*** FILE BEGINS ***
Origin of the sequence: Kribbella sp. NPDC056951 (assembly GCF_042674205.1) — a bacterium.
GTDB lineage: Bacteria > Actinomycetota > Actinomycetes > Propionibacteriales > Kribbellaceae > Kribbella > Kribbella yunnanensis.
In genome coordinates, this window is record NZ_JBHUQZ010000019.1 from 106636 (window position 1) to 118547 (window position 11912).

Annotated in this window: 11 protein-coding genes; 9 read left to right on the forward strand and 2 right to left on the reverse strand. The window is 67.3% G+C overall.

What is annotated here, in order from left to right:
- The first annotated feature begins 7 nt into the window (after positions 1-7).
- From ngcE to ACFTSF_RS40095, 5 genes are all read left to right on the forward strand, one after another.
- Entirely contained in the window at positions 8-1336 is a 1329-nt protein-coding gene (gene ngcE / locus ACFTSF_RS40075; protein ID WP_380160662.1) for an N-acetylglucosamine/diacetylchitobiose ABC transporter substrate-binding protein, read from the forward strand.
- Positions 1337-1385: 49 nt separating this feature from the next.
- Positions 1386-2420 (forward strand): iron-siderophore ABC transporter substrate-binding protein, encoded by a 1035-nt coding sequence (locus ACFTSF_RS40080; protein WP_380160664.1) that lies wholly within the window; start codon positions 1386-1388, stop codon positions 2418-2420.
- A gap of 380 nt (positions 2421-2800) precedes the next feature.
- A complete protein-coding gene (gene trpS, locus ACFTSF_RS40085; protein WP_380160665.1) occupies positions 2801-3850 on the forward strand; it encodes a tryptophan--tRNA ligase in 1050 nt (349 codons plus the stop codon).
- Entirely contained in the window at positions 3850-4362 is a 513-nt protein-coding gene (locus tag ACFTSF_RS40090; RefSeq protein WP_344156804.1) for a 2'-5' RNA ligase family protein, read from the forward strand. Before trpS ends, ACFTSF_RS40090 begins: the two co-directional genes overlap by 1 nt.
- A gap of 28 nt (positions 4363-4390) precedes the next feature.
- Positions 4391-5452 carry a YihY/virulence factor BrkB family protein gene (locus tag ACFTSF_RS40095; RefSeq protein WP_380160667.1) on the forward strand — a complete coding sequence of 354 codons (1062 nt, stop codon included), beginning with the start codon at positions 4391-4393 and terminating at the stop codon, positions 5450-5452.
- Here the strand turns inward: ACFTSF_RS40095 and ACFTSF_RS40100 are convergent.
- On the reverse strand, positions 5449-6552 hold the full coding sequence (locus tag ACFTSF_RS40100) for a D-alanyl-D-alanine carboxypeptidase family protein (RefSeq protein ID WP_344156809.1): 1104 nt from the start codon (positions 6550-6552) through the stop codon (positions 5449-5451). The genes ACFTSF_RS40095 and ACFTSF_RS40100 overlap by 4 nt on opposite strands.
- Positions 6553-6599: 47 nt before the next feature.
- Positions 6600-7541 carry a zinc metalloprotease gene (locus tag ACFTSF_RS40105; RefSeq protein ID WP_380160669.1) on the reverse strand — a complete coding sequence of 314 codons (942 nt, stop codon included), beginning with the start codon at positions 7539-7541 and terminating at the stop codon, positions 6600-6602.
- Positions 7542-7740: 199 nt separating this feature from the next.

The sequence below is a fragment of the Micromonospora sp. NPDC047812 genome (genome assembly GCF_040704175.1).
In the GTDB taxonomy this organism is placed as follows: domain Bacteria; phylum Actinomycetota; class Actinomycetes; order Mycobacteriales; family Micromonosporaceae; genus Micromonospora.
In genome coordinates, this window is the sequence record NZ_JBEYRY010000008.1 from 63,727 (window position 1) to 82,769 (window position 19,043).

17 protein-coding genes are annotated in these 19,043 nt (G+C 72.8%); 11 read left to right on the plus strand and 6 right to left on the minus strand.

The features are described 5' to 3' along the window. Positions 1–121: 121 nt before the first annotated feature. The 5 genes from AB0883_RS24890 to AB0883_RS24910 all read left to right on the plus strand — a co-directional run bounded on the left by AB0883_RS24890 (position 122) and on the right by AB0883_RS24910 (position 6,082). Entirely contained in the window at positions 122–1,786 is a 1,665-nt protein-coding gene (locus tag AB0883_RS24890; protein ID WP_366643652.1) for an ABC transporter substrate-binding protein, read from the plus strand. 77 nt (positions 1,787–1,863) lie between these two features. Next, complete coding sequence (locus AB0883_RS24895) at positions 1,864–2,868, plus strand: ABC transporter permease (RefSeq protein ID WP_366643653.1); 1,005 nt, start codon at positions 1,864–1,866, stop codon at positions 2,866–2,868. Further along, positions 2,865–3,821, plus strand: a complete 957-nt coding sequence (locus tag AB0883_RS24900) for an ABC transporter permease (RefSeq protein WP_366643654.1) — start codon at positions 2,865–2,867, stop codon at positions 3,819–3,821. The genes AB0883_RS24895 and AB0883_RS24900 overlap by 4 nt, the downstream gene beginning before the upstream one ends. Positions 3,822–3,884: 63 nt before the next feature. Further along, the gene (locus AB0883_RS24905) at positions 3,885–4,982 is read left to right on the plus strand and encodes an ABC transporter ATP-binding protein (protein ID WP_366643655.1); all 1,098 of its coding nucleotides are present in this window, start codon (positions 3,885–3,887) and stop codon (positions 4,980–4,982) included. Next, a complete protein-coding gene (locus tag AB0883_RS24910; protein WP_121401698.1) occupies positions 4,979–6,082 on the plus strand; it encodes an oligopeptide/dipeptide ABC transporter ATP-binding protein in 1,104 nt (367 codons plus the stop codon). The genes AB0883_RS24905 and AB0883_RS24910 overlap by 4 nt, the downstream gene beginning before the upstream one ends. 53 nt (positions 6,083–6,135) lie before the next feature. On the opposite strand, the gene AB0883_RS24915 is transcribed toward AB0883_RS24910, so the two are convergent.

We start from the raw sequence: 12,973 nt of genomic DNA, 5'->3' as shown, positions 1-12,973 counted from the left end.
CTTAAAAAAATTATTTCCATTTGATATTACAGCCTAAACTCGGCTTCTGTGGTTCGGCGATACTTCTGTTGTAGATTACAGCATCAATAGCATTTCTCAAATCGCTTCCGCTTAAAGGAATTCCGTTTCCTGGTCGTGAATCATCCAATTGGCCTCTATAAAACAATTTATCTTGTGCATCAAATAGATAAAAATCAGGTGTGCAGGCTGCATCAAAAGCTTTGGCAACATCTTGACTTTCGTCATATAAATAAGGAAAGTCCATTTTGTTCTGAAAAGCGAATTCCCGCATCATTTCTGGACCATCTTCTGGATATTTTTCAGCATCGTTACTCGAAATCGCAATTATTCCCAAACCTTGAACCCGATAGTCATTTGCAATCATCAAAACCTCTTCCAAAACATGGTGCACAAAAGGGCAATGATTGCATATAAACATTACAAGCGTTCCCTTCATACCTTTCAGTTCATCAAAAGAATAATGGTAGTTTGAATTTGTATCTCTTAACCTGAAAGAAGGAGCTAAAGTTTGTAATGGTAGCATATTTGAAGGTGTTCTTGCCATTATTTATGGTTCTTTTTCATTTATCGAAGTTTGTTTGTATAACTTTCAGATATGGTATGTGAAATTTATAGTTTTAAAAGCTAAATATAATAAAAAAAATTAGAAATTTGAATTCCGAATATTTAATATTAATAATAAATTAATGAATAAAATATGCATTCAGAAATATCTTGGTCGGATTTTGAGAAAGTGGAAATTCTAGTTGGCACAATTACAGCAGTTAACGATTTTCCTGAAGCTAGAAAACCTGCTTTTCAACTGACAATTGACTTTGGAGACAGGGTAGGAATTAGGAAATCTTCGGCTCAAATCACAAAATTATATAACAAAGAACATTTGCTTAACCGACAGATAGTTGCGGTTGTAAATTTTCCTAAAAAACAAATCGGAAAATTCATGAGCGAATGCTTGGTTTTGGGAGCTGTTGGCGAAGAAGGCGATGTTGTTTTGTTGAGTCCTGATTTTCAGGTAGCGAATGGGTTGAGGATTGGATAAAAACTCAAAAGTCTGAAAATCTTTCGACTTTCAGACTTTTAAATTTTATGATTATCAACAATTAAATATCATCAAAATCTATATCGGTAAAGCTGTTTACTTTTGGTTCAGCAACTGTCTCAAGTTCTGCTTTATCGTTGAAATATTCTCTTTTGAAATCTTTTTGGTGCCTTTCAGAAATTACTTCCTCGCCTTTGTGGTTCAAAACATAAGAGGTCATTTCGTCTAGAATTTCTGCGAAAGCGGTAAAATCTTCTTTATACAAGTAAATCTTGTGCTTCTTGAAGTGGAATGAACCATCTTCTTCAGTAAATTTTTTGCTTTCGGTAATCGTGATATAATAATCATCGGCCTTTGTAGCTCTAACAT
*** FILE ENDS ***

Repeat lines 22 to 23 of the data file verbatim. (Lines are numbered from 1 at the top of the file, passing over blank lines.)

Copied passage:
In the GTDB taxonomy this organism is placed as follows: domain Bacteria; phylum Actinomycetota; class Actinomycetes; order Mycobacteriales; family Micromonosporaceae; genus Micromonospora.
In genome coordinates, this window is the sequence record NZ_JBEYRY010000008.1 from 63,727 (window position 1) to 82,769 (window position 19,043).